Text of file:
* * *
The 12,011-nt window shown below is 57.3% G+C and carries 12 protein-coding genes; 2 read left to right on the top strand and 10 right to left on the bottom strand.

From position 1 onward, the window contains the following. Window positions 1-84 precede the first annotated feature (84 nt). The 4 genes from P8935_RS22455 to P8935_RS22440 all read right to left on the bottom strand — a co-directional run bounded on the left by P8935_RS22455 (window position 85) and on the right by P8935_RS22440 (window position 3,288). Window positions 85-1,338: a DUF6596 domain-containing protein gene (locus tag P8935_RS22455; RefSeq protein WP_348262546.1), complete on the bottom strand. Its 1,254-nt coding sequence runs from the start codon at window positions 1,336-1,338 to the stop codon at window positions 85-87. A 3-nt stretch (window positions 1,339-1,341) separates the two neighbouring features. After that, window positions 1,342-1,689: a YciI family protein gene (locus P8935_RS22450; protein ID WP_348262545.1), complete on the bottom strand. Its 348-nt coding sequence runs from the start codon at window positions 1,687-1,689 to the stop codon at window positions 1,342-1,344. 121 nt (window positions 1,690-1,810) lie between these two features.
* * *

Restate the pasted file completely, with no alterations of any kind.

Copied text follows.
The 12,011-nt window shown below is 57.3% G+C and carries 12 protein-coding genes; 2 read left to right on the top strand and 10 right to left on the bottom strand.

From position 1 onward, the window contains the following. Window positions 1-84 precede the first annotated feature (84 nt). The 4 genes from P8935_RS22455 to P8935_RS22440 all read right to left on the bottom strand — a co-directional run bounded on the left by P8935_RS22455 (window position 85) and on the right by P8935_RS22440 (window position 3,288). Window positions 85-1,338: a DUF6596 domain-containing protein gene (locus tag P8935_RS22455; RefSeq protein WP_348262546.1), complete on the bottom strand. Its 1,254-nt coding sequence runs from the start codon at window positions 1,336-1,338 to the stop codon at window positions 85-87. A 3-nt stretch (window positions 1,339-1,341) separates the two neighbouring features. After that, window positions 1,342-1,689: a YciI family protein gene (locus P8935_RS22450; protein ID WP_348262545.1), complete on the bottom strand. Its 348-nt coding sequence runs from the start codon at window positions 1,687-1,689 to the stop codon at window positions 1,342-1,344. 121 nt (window positions 1,690-1,810) lie between these two features.